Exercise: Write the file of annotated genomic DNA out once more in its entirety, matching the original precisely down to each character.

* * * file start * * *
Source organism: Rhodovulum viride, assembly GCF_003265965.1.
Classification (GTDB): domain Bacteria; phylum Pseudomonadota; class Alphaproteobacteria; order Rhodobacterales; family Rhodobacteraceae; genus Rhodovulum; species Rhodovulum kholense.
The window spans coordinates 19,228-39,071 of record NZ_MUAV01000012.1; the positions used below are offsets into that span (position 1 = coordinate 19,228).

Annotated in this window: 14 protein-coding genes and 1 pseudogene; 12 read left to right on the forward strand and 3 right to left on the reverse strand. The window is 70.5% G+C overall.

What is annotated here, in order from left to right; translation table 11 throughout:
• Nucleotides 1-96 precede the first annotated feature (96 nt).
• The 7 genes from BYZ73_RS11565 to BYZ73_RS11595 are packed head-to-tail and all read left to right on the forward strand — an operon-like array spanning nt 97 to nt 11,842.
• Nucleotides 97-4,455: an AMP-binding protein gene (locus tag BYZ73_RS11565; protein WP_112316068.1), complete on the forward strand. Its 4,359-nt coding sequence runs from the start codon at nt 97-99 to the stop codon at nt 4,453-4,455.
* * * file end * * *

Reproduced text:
Source organism: Rhodovulum viride, assembly GCF_003265965.1.
Classification (GTDB): domain Bacteria; phylum Pseudomonadota; class Alphaproteobacteria; order Rhodobacterales; family Rhodobacteraceae; genus Rhodovulum; species Rhodovulum kholense.
The window spans coordinates 19,228-39,071 of record NZ_MUAV01000012.1; the positions used below are offsets into that span (position 1 = coordinate 19,228).

Annotated in this window: 14 protein-coding genes and 1 pseudogene; 12 read left to right on the forward strand and 3 right to left on the reverse strand. The window is 70.5% G+C overall.

What is annotated here, in order from left to right; translation table 11 throughout:
• Nucleotides 1-96 precede the first annotated feature (96 nt).
• The 7 genes from BYZ73_RS11565 to BYZ73_RS11595 are packed head-to-tail and all read left to right on the forward strand — an operon-like array spanning nt 97 to nt 11,842.
• Nucleotides 97-4,455: an AMP-binding protein gene (locus tag BYZ73_RS11565; protein WP_112316068.1), complete on the forward strand. Its 4,359-nt coding sequence runs from the start codon at nt 97-99 to the stop codon at nt 4,453-4,455.